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Nearing 40 and minor injuries piling up: Anyone else?

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Old
08-20-2011, 02:03 AM
  #26
The Tikkanen
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Quote:
Originally Posted by Guffaw View Post
I totally agree. Instead of getting frustrated or bummed out about it I'm just going to deal with each injury and try and prevent it from happening again. Getting my skates punched and better pants are half of it. I've stopped diving for pucks and don't look to initiate contact as much. I think alot of it is just that I'm not used to it. I went from nothing to playing pretty hard 2-3X per week so it will take me some time.

Thanks for your incite.
I think as we get older you really have to experiment more and you cannot get away from the game from long periods. Once a week, minimum. There really is no reason we can't keep playing at the same level with all that is available to us now.

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08-20-2011, 08:28 AM
  #27
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Originally Posted by Guffaw View Post
Sorry guys I'm going to have to disagree there. Static stretch warm muscles only. Pre game I do dynamic stretching to help get my core temperature up, leg swings front to back, side to side, trunk rotations, etc.

If you are static stretching (stretch and hold) cold muscles before workouts or games you aren't helping yourself. It can leave muscles tighter, can lead to injury, and can actually hurt your on ice performance. Static stretch only after your muscles are warm. Any trainer/exercise physiologist that knows anything will tell you the same.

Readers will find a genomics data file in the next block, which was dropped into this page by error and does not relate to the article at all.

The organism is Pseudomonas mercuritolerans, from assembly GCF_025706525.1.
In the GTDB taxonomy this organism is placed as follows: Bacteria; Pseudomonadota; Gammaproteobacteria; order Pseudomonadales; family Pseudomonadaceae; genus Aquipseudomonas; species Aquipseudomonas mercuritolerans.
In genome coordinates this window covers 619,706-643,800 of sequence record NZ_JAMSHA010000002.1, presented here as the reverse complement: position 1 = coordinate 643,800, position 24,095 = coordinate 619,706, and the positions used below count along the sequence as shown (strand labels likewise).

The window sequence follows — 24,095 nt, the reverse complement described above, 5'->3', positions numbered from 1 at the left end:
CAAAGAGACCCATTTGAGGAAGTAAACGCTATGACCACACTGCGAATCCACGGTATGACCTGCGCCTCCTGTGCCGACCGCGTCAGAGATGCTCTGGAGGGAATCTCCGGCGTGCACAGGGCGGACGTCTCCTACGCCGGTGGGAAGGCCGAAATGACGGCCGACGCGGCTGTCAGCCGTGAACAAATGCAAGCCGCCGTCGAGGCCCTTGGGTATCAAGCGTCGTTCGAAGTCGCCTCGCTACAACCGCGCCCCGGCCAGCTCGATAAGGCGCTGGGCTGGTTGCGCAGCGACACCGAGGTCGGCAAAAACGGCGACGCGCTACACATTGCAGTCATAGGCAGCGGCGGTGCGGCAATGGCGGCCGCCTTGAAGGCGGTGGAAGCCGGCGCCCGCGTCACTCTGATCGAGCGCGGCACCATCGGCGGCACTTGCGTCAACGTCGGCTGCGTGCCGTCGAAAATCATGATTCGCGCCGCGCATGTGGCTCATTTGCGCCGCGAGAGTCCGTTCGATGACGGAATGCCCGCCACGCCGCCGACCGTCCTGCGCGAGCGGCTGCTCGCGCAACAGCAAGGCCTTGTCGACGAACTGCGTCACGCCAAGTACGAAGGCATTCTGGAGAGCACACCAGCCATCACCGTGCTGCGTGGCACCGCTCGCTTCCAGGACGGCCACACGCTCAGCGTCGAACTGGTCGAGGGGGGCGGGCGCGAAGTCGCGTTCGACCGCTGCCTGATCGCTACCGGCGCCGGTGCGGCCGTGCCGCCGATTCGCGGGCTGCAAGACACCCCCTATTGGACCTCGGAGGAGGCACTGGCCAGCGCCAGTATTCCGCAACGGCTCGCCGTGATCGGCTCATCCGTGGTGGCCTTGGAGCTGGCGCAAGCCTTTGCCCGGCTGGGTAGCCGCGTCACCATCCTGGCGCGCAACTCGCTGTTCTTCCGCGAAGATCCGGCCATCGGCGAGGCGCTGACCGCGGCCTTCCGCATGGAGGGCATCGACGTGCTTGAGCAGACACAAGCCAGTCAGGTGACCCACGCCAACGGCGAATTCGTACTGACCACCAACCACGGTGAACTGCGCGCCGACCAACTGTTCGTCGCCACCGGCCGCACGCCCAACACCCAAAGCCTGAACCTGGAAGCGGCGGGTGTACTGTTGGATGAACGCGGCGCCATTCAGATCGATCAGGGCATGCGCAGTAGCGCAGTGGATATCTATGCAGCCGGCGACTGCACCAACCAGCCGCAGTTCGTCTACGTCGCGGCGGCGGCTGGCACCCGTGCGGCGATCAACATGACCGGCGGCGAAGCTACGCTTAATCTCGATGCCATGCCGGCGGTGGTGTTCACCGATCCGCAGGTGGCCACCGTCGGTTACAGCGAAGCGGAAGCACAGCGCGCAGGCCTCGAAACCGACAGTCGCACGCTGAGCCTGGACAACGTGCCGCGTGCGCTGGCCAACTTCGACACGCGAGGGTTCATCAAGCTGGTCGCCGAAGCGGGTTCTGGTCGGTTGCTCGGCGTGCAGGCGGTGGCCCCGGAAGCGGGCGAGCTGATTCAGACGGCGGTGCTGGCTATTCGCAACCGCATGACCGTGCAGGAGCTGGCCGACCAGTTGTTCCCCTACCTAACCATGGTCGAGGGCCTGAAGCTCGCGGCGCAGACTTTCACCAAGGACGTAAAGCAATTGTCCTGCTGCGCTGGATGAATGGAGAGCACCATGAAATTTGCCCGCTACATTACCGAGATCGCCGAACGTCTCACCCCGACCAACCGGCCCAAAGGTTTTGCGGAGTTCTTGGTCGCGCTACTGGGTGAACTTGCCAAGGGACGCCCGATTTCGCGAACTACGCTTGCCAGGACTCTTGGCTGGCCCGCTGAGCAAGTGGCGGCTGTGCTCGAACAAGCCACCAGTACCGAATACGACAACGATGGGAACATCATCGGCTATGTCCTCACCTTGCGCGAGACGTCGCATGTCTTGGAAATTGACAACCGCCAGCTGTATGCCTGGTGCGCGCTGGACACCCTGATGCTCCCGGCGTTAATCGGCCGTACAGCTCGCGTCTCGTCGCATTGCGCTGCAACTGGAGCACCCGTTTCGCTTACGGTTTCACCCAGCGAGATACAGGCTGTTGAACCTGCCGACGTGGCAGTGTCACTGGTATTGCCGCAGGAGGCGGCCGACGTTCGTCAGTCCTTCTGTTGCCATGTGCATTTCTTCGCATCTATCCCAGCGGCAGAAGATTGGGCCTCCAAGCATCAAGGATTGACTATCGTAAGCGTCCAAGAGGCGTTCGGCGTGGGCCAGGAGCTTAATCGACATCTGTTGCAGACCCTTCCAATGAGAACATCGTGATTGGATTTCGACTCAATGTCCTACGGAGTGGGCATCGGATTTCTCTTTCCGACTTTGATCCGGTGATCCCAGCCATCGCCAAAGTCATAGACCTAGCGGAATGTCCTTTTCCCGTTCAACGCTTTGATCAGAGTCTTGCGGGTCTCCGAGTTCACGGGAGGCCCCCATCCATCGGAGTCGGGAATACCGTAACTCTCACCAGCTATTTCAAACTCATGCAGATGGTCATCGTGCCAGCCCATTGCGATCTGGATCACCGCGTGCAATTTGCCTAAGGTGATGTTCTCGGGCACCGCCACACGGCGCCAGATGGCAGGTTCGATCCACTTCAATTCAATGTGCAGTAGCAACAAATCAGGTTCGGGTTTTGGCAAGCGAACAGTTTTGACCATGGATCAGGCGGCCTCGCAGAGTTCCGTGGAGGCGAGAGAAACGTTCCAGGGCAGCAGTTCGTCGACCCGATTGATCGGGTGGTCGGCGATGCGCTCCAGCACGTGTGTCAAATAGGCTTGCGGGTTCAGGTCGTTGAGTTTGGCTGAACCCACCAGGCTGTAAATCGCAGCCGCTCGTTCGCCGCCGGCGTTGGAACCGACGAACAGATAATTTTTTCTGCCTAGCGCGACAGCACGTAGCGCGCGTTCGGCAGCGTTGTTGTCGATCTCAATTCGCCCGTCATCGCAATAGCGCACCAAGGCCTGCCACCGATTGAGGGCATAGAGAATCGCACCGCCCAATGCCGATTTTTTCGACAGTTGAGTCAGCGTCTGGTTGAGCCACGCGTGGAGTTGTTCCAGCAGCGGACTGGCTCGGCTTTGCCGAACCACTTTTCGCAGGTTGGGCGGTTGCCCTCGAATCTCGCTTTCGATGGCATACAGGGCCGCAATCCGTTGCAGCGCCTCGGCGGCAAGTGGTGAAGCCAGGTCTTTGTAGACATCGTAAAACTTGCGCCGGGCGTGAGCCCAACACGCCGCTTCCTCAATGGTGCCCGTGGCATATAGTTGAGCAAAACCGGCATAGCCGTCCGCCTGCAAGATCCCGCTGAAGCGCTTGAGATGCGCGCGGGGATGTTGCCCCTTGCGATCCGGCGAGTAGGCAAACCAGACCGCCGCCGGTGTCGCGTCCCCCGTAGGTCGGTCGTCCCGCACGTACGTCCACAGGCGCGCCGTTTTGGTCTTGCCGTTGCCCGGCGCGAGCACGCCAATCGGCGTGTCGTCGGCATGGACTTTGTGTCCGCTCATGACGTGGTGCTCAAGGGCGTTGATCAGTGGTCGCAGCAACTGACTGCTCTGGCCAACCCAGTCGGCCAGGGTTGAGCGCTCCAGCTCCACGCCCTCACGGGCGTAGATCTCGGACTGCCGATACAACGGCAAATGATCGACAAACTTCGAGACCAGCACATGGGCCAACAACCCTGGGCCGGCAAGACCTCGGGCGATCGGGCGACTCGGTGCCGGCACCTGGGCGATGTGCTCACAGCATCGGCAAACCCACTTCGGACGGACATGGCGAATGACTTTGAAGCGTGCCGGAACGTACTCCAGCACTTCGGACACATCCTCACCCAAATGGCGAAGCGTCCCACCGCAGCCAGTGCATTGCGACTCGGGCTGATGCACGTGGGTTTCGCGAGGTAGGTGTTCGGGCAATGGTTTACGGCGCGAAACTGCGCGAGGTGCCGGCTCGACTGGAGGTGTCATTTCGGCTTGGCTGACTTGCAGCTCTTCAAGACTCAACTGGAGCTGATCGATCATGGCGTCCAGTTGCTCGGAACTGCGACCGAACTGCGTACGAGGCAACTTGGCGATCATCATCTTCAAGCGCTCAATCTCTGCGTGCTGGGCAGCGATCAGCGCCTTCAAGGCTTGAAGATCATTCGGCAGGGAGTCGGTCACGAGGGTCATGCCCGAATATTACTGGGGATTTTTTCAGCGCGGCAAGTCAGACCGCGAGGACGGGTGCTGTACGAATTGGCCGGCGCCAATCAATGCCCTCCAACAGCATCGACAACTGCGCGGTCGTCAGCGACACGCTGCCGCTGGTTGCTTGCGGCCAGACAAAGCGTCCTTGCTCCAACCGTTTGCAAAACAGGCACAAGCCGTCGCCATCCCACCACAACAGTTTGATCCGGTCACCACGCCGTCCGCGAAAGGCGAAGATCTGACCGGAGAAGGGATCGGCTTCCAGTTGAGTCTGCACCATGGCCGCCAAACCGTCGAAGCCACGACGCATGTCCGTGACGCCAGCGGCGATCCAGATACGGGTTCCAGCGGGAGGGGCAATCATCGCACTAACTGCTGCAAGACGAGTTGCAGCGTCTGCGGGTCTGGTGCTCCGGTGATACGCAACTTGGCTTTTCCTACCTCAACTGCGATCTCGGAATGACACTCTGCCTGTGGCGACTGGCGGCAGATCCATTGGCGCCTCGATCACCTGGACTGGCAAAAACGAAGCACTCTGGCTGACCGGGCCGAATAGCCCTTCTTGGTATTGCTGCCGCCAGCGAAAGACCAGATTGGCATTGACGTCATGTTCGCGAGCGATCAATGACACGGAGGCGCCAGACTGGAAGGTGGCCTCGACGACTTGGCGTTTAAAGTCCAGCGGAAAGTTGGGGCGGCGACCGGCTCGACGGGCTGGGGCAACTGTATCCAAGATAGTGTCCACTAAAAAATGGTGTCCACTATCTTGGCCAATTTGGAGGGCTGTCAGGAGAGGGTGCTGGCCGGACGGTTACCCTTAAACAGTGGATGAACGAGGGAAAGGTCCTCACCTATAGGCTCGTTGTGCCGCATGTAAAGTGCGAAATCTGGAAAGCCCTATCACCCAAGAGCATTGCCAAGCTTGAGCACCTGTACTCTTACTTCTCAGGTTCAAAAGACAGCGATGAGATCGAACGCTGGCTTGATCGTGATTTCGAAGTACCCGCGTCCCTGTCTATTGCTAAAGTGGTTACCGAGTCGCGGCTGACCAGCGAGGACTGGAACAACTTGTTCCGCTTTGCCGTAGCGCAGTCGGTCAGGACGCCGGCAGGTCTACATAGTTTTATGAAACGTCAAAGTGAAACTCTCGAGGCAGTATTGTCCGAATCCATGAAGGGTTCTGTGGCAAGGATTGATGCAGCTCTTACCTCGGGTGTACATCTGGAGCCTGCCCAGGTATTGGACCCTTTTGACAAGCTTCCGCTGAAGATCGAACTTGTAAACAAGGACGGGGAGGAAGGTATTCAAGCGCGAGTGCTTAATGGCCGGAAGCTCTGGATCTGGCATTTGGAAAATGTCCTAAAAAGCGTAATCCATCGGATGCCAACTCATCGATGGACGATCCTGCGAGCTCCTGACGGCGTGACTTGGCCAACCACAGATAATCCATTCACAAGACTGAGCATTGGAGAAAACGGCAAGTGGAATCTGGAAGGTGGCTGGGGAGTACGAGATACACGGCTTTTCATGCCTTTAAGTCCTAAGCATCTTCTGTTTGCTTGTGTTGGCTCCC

Static stretch after workouts and games.
I understand where you are coming from regarding the use of static stretching.

However, the soft tissue/flexibility work (not the same as static stretching) is very important, especially as us guys get older.

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08-20-2011, 08:52 AM
  #28
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Quote:
Originally Posted by Guffaw View Post
Older guys, what over the counter have you found works best for joint pain(tendonitis, general soreness, etc.)? Alleve, Advil, Tylenol?
Everyone I know that has tried it says Glucosamine works great for them. This is older guys and younger guys with issues from blown out shoulders from pitching, arthritic joints from injuries, to just general joint soreness from lifting heavy and often. I would give it a look as it seems to at least take the edge off for a big variety of joint issues.

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08-20-2011, 10:39 AM
  #29
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Quote:
Originally Posted by Guffaw View Post
I've been back playing again now for 5 months after a 16 year layoff. I'm having a blast, but man my body is hurtin. This is playing 2-3 times per week in a men's league (no check) and competitive pickup. I turn 39 in October so I know I know, but anyone else in this boat? Does it get better? Solutions? I do play hard, some diving for pucks/deflecting passes etc. which I may need to stop.

Anyway here's my list from head to toe.

-Sore neck after playing (mri showed nothing)
-tendonitis in right elbow(work related)
-hyper extended left ring finger(permanently swollen)
-repeated deeply bruised right hip bone(may need pro level pants)
-can't bend right knee past 90 degrees without pain(suspect a minor tear of my lateral meniscus after catching an edge)